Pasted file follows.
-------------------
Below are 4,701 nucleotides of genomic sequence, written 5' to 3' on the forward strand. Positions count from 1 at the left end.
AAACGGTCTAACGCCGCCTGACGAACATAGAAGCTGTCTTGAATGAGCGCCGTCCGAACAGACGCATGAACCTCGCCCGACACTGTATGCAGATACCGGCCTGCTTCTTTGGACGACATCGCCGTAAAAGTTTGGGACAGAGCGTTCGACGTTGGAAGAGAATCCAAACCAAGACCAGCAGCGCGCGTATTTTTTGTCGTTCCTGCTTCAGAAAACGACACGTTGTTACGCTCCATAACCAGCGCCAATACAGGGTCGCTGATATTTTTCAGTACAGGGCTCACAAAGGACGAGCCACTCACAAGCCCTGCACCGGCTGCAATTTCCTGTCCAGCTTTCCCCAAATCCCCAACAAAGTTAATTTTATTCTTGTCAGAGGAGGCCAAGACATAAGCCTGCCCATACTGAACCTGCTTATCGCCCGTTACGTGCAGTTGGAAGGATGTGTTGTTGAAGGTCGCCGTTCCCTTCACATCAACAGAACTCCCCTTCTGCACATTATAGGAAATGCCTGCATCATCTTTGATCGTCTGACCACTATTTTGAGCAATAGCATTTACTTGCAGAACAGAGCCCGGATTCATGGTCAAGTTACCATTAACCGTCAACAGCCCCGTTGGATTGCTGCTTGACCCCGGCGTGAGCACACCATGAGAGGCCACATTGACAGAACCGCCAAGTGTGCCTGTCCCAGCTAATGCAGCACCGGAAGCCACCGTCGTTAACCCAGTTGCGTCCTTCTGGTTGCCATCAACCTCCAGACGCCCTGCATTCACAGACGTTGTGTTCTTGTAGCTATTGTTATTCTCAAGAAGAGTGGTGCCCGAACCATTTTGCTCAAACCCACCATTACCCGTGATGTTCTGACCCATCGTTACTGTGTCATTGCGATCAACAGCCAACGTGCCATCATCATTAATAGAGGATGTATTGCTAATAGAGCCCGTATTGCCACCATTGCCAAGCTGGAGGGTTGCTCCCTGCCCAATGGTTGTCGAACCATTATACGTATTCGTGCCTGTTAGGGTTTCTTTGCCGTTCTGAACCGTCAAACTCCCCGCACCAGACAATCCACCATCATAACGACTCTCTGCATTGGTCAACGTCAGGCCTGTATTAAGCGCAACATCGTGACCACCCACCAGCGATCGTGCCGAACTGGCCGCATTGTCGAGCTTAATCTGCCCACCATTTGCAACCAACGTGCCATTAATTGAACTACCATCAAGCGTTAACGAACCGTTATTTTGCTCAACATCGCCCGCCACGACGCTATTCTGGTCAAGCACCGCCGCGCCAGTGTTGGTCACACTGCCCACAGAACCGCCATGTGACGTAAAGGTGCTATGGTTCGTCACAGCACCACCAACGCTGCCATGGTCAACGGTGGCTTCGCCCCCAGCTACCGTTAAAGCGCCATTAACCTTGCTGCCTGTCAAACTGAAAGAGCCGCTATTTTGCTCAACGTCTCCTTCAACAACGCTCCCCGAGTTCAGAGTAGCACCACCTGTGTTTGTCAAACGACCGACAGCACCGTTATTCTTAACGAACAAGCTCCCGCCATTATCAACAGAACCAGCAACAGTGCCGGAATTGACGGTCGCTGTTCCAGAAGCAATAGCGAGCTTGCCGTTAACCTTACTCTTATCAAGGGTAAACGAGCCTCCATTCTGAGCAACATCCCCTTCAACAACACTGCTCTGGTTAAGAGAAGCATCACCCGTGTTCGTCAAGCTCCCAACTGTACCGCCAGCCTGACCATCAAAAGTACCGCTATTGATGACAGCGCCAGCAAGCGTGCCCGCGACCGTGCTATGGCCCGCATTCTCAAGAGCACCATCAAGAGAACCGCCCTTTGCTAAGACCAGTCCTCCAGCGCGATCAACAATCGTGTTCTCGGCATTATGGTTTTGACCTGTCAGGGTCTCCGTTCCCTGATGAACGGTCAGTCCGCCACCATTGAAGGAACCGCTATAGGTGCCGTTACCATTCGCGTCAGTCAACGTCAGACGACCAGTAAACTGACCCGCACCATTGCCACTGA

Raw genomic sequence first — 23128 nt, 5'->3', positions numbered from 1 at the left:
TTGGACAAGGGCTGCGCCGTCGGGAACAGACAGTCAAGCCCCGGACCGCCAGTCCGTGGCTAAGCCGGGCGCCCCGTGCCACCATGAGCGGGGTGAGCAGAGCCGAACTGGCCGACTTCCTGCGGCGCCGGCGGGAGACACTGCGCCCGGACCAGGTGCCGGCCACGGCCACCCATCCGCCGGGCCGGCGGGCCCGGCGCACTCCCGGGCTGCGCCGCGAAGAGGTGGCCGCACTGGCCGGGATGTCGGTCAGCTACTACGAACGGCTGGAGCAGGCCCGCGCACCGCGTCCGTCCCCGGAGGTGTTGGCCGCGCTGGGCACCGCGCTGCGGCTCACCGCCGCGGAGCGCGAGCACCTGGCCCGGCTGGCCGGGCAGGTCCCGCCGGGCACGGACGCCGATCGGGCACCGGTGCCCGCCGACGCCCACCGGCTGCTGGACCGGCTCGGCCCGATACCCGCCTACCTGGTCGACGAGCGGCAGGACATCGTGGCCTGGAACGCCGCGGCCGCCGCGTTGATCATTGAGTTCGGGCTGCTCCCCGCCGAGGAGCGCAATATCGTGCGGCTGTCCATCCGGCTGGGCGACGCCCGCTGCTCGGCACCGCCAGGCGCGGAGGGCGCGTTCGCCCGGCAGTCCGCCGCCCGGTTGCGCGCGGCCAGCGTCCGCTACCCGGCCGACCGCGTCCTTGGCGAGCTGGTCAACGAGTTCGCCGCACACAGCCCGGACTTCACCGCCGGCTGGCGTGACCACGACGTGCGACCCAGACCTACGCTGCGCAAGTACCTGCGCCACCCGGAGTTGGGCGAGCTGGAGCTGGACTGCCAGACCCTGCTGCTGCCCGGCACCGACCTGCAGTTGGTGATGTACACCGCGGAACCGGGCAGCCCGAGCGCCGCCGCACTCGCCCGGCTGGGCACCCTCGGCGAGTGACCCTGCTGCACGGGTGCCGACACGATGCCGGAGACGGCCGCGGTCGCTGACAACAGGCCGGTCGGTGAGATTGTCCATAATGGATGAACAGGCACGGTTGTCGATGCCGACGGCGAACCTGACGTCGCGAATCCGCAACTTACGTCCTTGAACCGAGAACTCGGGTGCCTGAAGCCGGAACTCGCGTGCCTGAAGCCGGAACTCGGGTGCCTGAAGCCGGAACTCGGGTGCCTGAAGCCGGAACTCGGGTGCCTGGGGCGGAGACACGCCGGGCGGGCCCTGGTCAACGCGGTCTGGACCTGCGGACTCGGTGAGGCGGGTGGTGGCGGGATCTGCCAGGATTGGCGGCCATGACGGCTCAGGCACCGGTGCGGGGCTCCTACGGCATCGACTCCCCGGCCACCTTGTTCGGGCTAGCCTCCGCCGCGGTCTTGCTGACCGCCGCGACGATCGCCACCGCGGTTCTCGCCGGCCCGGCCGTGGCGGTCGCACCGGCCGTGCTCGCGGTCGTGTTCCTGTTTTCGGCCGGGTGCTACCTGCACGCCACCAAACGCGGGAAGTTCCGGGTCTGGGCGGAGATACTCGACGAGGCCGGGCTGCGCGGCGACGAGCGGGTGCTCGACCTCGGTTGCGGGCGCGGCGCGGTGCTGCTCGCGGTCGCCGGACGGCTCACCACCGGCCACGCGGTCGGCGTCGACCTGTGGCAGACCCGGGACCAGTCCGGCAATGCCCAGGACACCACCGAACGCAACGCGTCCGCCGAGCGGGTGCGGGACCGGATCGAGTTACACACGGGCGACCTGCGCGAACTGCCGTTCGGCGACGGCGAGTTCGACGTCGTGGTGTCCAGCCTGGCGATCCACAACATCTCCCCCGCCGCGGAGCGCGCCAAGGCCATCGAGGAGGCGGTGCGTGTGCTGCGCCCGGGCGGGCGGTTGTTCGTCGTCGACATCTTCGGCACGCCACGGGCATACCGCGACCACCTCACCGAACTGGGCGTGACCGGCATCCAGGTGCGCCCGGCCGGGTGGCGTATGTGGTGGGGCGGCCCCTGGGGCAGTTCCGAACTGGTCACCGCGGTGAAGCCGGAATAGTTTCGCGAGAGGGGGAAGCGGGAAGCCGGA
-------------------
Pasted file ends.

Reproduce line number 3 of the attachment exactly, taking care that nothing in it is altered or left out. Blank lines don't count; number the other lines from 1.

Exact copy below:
Raw genomic sequence first — 23128 nt, 5'->3', positions numbered from 1 at the left: